output <- as.data.frame(as.matrix(as.mcmc(results2))) # Create date frame of results
b.party <- output[, grep("b.party", colnames(output), fixed=T)] # Extract intercepts
install.packages("dplyr") # You need this package to make the graph
library(dplyr)
library(reshape2)
ggplot(data = summarise(group_by(melt(b.party), variable), mean = mean(value),
lo = quantile(value, probs = c(0.05)), hi = quantile(value, probs = c(0.95))),
aes(x = reorder(variable, mean), y = mean)) + geom_hline(yintercept = 0, col = "blue") + geom_pointrange(aes(ymin = lo, ymax = hi)) + xlab("") + ylab(expression(beta[party])) + theme_bw() + coord_flip()
# To change the labels on the y axis
labs <- unique(dat$party)[as.numeric(gsub("[^0-9]", "", colnames(b.party)))]
colnames(b.party) <- labs
pdf("bayes_varyingintercepts.pdf")
ggplot(data = summarise(group_by(melt(b.party), variable), mean = mean(value),
lo = quantile(value, probs = c(0.05)), hi = quantile(value, probs = c(0.95))),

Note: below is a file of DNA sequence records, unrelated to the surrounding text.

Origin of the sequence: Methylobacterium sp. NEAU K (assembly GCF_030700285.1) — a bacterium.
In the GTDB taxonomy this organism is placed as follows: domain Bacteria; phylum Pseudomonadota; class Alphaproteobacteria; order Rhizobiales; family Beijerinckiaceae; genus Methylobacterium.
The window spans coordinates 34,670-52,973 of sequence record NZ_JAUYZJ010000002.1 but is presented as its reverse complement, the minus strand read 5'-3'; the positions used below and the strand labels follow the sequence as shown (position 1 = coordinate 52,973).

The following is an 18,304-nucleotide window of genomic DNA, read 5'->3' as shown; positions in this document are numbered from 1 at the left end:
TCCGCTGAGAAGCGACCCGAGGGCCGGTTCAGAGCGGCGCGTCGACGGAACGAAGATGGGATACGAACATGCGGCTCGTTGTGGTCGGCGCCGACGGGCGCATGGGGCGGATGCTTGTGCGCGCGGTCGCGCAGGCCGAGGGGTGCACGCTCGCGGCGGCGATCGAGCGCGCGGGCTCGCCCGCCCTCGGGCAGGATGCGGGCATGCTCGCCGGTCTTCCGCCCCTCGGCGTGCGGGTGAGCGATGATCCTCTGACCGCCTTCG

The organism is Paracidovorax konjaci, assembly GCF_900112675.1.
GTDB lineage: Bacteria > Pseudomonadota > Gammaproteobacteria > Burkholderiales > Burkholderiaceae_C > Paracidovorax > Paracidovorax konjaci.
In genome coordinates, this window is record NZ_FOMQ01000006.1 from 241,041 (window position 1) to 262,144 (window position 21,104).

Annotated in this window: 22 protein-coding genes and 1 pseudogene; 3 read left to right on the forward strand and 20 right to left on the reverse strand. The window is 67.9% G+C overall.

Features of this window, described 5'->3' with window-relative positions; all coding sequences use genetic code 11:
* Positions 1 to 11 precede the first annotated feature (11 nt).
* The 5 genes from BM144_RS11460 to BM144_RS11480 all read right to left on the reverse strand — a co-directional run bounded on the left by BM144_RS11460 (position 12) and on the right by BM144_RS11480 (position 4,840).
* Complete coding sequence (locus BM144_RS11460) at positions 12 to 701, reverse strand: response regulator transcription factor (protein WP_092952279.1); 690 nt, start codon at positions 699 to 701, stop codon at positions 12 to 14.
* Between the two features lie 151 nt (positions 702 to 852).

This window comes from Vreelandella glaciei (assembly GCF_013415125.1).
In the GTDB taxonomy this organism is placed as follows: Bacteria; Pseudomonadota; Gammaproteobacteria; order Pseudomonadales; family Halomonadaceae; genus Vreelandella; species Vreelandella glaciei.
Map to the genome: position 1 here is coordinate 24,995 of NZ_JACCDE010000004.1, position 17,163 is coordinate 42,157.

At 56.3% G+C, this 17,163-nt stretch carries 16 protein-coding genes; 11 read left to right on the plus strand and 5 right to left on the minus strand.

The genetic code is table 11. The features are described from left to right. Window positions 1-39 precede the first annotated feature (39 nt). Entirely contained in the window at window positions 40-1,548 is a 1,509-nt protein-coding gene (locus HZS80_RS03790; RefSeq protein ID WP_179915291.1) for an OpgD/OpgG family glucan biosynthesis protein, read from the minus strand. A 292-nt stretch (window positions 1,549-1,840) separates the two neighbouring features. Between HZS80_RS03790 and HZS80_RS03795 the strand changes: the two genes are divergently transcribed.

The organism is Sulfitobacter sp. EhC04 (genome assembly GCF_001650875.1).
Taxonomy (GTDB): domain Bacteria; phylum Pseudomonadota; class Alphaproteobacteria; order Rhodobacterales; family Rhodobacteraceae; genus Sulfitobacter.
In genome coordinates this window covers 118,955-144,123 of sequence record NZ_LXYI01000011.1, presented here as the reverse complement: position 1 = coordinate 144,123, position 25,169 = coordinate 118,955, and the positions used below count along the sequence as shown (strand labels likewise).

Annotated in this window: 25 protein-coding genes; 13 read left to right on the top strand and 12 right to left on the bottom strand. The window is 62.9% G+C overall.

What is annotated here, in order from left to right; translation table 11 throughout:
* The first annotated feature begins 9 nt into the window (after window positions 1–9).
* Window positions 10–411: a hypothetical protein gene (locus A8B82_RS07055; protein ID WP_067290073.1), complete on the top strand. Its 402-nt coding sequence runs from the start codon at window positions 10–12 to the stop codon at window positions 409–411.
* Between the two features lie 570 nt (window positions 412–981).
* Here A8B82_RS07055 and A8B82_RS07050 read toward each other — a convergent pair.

aes(x = reorder(variable, mean), y = mean)) + geom_hline(yintercept = 0, col = "blue") + geom_pointrange(aes(ymin = lo, ymax = hi)) + xlab("") + ylab(expression(beta[party])) + theme_bw() + coord_flip()
dev.off()
# To use this for other coefficients (from this or other models) just change b.party in the first line of the ggplot command to the
# coefficient name
# Two-level model with modelled varying intercepts
jags.dat <- as.list(na.omit(dat[,c("age", "female", "income", "religious", "party", "ld", "lr")]))
jags.dat$party <- as.numeric(as.ordered(jags.dat$party))
jags.dat$income2 <- jags.dat$income=="medium"
jags.dat$income3 <- jags.dat$income=="high"
jags.dat$income <- NULL
jags.dat$age <- log(jags.dat$age)
jags.dat$N <- nrow(na.omit(dat[,c("age", "female", "income", "religious", "party", "ld", "lr")]))
jags.dat$N.party <- length(unique(jags.dat$party))
jags.dat3 <- jags.dat
mod3.jags <- function(){
# Likelihood
for(i in 1:N){
ld[i] ~ dnorm(mu[i], tau)
mu[i] <- b.party[party[i]] + b.age*age[i] + b.female*female[i] + b.income2*income2[i] + b.income3*income3[i] + b.religious*religious[i]